King left practical message of hope

“Let us not seek to satisfy our thirst for freedom by drinking from the cup of bitterness and hatred.”
— Martin Luther King Jr.

When it comes to historical figures, people often feel either a need to embrace them entirely, ignoring or denying contradictory or troubling things that they said or did. The other, mirror-image tendency is to focus on their flaws and use that as an excuse to discount the person’s contributions.

Both approaches are misguided. We can learn from icons, appreciate the good they did and grapple with the things with which we disagree. That’s what makes history interesting and relevant. We’re all human beings, we all have achievements and flaws. That’s no different for historical icons.

Monday is Martin Luther King Jr. Day. We certainly didn’t agree with all the policies and ideas that he embraced over his lifetime, especially as he came to embrace government and race-based solutions to genuine civil-rights problems. But there’s no doubt that he helped achieve important gains in the area of equality, and some of his words are amazingly stirring even to this day.

We enjoy rereading the “I Have a Dream” speech, delivered Aug. 28, 1963, in Washington, D.C., at a march he organized at the steps of the Lincoln Memorial.

“In a sense we have come to our nation’s Capitol to cash a check,” he said. “When the architects of our republic wrote the magnificent words of the Constitution and the Declaration of Independence, they were signing a promissory note to which every American was to fall heir.
The note was a promise that all men would be guaranteed the inalienable rights of life, liberty and the pursuit of happiness.”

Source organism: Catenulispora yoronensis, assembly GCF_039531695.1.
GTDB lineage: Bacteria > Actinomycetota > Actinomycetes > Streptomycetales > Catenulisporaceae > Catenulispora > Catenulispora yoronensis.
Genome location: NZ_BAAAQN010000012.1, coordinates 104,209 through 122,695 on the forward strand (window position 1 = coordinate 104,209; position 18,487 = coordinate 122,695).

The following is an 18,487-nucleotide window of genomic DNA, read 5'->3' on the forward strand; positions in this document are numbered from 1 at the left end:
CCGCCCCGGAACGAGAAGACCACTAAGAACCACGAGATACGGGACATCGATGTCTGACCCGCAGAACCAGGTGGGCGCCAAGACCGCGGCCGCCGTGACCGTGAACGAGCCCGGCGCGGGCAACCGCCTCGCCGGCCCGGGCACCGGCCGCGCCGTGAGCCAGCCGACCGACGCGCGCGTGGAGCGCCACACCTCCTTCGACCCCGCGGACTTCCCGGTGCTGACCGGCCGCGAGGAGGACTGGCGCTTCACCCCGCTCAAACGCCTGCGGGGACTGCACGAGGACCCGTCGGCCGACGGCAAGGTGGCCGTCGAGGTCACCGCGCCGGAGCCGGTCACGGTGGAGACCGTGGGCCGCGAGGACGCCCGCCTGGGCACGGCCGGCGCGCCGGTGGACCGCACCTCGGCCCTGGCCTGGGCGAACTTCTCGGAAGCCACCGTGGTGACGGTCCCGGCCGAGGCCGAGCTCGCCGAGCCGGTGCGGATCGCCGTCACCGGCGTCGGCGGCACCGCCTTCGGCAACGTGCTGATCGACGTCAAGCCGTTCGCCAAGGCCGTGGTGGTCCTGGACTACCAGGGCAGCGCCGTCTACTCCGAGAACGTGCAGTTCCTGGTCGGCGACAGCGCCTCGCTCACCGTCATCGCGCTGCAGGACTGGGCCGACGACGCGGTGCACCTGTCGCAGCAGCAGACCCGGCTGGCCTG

The Rev. King appealed directly to the foundation of our free society, echoing the beautiful words of the Declaration. He said the nation had defaulted on its obligation to African-Americans, having in essence “given the Negro a bad check.” But the speech didn’t dwell on the negative or engage in anger, bitterness or recite a long list of unfairness and injustice. Instead it called for “the time to rise from the dark and desolate valley of segregation to the sunlit path of racial justice.”

“In the process of gaining our rightful place,” he said, “we must not be guilty of wrongful deeds. Let us not seek to satisfy our thirst for freedom by drinking from the cup of bitterness and hatred.”

He was practical and hopeful. And his words soared — so much so that the speech has become a well-known testament to the hopes and aspirations of a people who were denied by legal and social restrictions the ability to achieve success and freedom.

“I have a dream that my four little children will one day live in a nation where they will not be judged by the color of their skin but by the content of their character.”

Great words. Great dream. The nation has made great progress toward its fulfillment, which is a testament to the movement he helped direct. Was that movement flawed? Yes. Did it veer off course in the following years as it emphasized the group over individual initiative? Yes.
Nevertheless, we remain inspired by the Rev. King’s “I Have a Dream” speech and the important ideas it espoused.